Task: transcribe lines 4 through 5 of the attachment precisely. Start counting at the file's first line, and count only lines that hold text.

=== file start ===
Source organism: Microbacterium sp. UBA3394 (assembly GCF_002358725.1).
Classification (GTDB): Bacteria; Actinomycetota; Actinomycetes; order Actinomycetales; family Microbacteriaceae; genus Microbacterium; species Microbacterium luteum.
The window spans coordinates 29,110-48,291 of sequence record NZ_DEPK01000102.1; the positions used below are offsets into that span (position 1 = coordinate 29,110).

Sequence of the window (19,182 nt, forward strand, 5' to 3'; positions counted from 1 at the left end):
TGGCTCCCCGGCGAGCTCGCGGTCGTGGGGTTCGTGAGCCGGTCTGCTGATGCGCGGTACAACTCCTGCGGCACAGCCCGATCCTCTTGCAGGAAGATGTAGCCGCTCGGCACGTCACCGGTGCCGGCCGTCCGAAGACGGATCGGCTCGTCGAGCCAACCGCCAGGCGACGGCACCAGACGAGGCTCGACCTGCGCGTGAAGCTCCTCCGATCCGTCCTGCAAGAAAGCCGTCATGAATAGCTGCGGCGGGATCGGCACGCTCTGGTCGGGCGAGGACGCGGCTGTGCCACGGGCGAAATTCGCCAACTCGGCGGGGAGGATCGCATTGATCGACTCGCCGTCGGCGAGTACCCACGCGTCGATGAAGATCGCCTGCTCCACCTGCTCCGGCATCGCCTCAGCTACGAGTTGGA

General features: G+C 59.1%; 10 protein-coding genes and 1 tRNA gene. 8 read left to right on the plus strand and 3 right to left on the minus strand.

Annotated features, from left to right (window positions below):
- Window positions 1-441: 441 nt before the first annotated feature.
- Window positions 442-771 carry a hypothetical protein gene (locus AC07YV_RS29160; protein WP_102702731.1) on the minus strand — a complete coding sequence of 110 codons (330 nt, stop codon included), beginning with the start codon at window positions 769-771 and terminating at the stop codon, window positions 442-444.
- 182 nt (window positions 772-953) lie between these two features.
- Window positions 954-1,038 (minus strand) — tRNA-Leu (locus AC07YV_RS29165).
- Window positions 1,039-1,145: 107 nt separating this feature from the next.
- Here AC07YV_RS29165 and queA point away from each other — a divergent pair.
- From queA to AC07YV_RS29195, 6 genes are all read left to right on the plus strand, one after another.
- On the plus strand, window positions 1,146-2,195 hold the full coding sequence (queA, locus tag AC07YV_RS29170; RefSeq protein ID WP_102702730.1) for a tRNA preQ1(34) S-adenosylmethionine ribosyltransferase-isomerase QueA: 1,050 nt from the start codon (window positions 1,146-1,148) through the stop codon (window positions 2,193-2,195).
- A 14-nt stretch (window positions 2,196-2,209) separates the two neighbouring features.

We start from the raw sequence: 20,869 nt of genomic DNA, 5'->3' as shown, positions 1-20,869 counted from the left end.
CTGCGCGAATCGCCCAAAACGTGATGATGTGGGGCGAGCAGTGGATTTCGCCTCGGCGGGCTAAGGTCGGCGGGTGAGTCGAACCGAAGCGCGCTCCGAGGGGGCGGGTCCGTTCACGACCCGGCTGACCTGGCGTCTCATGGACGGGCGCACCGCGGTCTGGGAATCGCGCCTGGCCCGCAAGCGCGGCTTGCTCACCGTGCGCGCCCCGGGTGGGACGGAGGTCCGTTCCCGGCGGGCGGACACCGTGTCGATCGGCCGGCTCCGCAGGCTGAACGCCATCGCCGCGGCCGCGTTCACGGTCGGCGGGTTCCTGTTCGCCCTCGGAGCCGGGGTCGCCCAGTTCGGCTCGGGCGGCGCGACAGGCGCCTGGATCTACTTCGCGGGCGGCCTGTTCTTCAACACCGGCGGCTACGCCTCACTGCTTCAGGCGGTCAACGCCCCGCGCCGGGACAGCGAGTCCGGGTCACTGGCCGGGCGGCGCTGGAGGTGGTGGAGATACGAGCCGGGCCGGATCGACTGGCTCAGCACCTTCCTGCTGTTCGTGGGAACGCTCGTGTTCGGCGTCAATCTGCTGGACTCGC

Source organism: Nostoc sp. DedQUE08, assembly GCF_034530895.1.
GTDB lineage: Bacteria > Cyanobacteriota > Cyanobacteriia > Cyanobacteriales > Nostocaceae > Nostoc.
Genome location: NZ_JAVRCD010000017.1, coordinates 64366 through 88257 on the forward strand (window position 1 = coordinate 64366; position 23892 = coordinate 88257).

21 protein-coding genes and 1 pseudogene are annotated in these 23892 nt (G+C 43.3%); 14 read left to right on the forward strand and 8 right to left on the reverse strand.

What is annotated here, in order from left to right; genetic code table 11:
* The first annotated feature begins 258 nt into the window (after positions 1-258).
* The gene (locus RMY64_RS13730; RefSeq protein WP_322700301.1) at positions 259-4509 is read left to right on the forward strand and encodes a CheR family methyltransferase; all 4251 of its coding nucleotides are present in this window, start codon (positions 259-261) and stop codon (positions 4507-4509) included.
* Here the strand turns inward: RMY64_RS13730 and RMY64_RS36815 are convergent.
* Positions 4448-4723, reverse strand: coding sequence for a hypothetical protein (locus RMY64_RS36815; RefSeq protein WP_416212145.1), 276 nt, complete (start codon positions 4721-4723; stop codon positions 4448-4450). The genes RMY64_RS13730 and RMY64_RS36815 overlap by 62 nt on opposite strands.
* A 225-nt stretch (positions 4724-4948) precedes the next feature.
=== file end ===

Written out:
Sequence of the window (19,182 nt, forward strand, 5' to 3'; positions counted from 1 at the left end):
TGGCTCCCCGGCGAGCTCGCGGTCGTGGGGTTCGTGAGCCGGTCTGCTGATGCGCGGTACAACTCCTGCGGCACAGCCCGATCCTCTTGCAGGAAGATGTAGCCGCTCGGCACGTCACCGGTGCCGGCCGTCCGAAGACGGATCGGCTCGTCGAGCCAACCGCCAGGCGACGGCACCAGACGAGGCTCGACCTGCGCGTGAAGCTCCTCCGATCCGTCCTGCAAGAAAGCCGTCATGAATAGCTGCGGCGGGATCGGCACGCTCTGGTCGGGCGAGGACGCGGCTGTGCCACGGGCGAAATTCGCCAACTCGGCGGGGAGGATCGCATTGATCGACTCGCCGTCGGCGAGTACCCACGCGTCGATGAAGATCGCCTGCTCCACCTGCTCCGGCATCGCCTCAGCTACGAGTTGGA